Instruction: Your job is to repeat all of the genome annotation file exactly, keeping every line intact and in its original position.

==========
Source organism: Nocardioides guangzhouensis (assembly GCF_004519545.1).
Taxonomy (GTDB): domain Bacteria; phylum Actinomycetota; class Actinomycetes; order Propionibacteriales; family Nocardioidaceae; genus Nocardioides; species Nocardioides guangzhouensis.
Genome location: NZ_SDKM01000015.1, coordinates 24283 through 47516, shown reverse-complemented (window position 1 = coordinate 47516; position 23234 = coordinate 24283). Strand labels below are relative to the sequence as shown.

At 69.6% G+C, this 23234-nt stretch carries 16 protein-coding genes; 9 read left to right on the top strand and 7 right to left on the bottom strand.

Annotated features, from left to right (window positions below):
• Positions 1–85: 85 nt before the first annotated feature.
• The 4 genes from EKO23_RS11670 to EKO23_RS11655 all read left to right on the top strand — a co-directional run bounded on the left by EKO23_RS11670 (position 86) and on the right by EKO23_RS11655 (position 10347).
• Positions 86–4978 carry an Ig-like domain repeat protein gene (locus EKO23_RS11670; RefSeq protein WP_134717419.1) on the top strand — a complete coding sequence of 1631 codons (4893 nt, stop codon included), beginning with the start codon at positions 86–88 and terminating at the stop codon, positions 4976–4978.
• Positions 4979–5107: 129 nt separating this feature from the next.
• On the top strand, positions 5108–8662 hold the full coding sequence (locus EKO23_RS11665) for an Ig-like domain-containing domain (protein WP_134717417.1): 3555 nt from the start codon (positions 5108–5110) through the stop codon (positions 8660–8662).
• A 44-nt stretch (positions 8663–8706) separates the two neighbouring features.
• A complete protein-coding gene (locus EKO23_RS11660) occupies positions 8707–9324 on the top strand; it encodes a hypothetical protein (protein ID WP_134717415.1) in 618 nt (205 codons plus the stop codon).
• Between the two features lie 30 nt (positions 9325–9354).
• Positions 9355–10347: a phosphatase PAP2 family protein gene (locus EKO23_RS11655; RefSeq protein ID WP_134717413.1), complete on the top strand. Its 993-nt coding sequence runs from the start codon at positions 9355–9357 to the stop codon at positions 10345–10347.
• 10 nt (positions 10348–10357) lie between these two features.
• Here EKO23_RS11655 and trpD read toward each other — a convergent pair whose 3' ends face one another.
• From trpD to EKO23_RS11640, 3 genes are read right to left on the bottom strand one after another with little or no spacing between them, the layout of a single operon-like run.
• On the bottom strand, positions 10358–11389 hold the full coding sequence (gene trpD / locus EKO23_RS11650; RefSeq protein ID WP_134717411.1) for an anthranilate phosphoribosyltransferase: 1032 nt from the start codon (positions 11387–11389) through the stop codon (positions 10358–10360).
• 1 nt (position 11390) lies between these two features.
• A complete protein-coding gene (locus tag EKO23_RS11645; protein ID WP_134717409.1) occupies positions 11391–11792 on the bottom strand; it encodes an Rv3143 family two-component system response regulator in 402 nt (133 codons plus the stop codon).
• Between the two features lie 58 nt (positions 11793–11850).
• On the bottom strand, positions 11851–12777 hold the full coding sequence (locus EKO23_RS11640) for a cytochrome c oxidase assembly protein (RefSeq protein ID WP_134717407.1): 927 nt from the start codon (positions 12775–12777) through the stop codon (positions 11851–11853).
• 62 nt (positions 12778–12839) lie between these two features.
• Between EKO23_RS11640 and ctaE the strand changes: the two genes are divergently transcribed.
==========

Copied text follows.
Source organism: Nocardioides guangzhouensis (assembly GCF_004519545.1).
Taxonomy (GTDB): domain Bacteria; phylum Actinomycetota; class Actinomycetes; order Propionibacteriales; family Nocardioidaceae; genus Nocardioides; species Nocardioides guangzhouensis.
Genome location: NZ_SDKM01000015.1, coordinates 24283 through 47516, shown reverse-complemented (window position 1 = coordinate 47516; position 23234 = coordinate 24283). Strand labels below are relative to the sequence as shown.

At 69.6% G+C, this 23234-nt stretch carries 16 protein-coding genes; 9 read left to right on the top strand and 7 right to left on the bottom strand.

Annotated features, from left to right (window positions below):
• Positions 1–85: 85 nt before the first annotated feature.
• The 4 genes from EKO23_RS11670 to EKO23_RS11655 all read left to right on the top strand — a co-directional run bounded on the left by EKO23_RS11670 (position 86) and on the right by EKO23_RS11655 (position 10347).
• Positions 86–4978 carry an Ig-like domain repeat protein gene (locus EKO23_RS11670; RefSeq protein WP_134717419.1) on the top strand — a complete coding sequence of 1631 codons (4893 nt, stop codon included), beginning with the start codon at positions 86–88 and terminating at the stop codon, positions 4976–4978.
• Positions 4979–5107: 129 nt separating this feature from the next.
• On the top strand, positions 5108–8662 hold the full coding sequence (locus EKO23_RS11665) for an Ig-like domain-containing domain (protein WP_134717417.1): 3555 nt from the start codon (positions 5108–5110) through the stop codon (positions 8660–8662).
• A 44-nt stretch (positions 8663–8706) separates the two neighbouring features.
• A complete protein-coding gene (locus EKO23_RS11660) occupies positions 8707–9324 on the top strand; it encodes a hypothetical protein (protein ID WP_134717415.1) in 618 nt (205 codons plus the stop codon).
• Between the two features lie 30 nt (positions 9325–9354).
• Positions 9355–10347: a phosphatase PAP2 family protein gene (locus EKO23_RS11655; RefSeq protein ID WP_134717413.1), complete on the top strand. Its 993-nt coding sequence runs from the start codon at positions 9355–9357 to the stop codon at positions 10345–10347.
• 10 nt (positions 10348–10357) lie between these two features.
• Here EKO23_RS11655 and trpD read toward each other — a convergent pair whose 3' ends face one another.
• From trpD to EKO23_RS11640, 3 genes are read right to left on the bottom strand one after another with little or no spacing between them, the layout of a single operon-like run.
• On the bottom strand, positions 10358–11389 hold the full coding sequence (gene trpD / locus EKO23_RS11650; RefSeq protein ID WP_134717411.1) for an anthranilate phosphoribosyltransferase: 1032 nt from the start codon (positions 11387–11389) through the stop codon (positions 10358–10360).
• 1 nt (position 11390) lies between these two features.
• A complete protein-coding gene (locus tag EKO23_RS11645; protein ID WP_134717409.1) occupies positions 11391–11792 on the bottom strand; it encodes an Rv3143 family two-component system response regulator in 402 nt (133 codons plus the stop codon).
• Between the two features lie 58 nt (positions 11793–11850).
• On the bottom strand, positions 11851–12777 hold the full coding sequence (locus EKO23_RS11640) for a cytochrome c oxidase assembly protein (RefSeq protein ID WP_134717407.1): 927 nt from the start codon (positions 12775–12777) through the stop codon (positions 11851–11853).
• 62 nt (positions 12778–12839) lie between these two features.
• Between EKO23_RS11640 and ctaE the strand changes: the two genes are divergently transcribed.